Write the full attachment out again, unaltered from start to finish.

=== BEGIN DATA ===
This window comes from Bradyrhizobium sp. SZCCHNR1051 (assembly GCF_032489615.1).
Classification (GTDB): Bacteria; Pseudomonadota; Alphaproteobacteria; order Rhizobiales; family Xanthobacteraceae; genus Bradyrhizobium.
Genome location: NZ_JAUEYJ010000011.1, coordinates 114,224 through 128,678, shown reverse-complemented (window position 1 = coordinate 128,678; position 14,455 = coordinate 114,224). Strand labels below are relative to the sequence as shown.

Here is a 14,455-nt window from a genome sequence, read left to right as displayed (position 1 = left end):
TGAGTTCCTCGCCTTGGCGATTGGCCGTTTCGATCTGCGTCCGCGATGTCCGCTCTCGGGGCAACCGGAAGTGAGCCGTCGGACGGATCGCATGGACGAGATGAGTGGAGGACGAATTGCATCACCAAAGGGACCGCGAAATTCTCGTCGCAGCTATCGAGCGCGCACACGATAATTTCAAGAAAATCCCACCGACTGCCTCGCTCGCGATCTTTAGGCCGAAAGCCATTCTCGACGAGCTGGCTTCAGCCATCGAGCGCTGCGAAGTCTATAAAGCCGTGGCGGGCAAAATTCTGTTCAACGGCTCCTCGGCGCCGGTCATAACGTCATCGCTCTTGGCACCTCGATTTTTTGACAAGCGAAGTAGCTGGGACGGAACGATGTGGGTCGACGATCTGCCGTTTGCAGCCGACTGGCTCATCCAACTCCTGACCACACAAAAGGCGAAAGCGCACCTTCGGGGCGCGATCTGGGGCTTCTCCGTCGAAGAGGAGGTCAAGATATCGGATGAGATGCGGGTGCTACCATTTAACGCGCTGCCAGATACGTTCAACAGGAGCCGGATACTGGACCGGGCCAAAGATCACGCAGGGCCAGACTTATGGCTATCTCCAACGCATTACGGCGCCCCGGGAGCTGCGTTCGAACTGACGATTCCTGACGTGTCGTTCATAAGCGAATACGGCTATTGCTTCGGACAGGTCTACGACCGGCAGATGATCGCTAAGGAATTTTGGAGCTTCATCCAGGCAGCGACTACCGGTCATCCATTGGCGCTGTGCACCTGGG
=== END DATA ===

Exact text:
This window comes from Bradyrhizobium sp. SZCCHNR1051 (assembly GCF_032489615.1).
Classification (GTDB): Bacteria; Pseudomonadota; Alphaproteobacteria; order Rhizobiales; family Xanthobacteraceae; genus Bradyrhizobium.
Genome location: NZ_JAUEYJ010000011.1, coordinates 114,224 through 128,678, shown reverse-complemented (window position 1 = coordinate 128,678; position 14,455 = coordinate 114,224). Strand labels below are relative to the sequence as shown.

Here is a 14,455-nt window from a genome sequence, read left to right as displayed (position 1 = left end):
TGAGTTCCTCGCCTTGGCGATTGGCCGTTTCGATCTGCGTCCGCGATGTCCGCTCTCGGGGCAACCGGAAGTGAGCCGTCGGACGGATCGCATGGACGAGATGAGTGGAGGACGAATTGCATCACCAAAGGGACCGCGAAATTCTCGTCGCAGCTATCGAGCGCGCACACGATAATTTCAAGAAAATCCCACCGACTGCCTCGCTCGCGATCTTTAGGCCGAAAGCCATTCTCGACGAGCTGGCTTCAGCCATCGAGCGCTGCGAAGTCTATAAAGCCGTGGCGGGCAAAATTCTGTTCAACGGCTCCTCGGCGCCGGTCATAACGTCATCGCTCTTGGCACCTCGATTTTTTGACAAGCGAAGTAGCTGGGACGGAACGATGTGGGTCGACGATCTGCCGTTTGCAGCCGACTGGCTCATCCAACTCCTGACCACACAAAAGGCGAAAGCGCACCTTCGGGGCGCGATCTGGGGCTTCTCCGTCGAAGAGGAGGTCAAGATATCGGATGAGATGCGGGTGCTACCATTTAACGCGCTGCCAGATACGTTCAACAGGAGCCGGATACTGGACCGGGCCAAAGATCACGCAGGGCCAGACTTATGGCTATCTCCAACGCATTACGGCGCCCCGGGAGCTGCGTTCGAACTGACGATTCCTGACGTGTCGTTCATAAGCGAATACGGCTATTGCTTCGGACAGGTCTACGACCGGCAGATGATCGCTAAGGAATTTTGGAGCTTCATCCAGGCAGCGACTACCGGTCATCCATTGGCGCTGTGCACCTGGG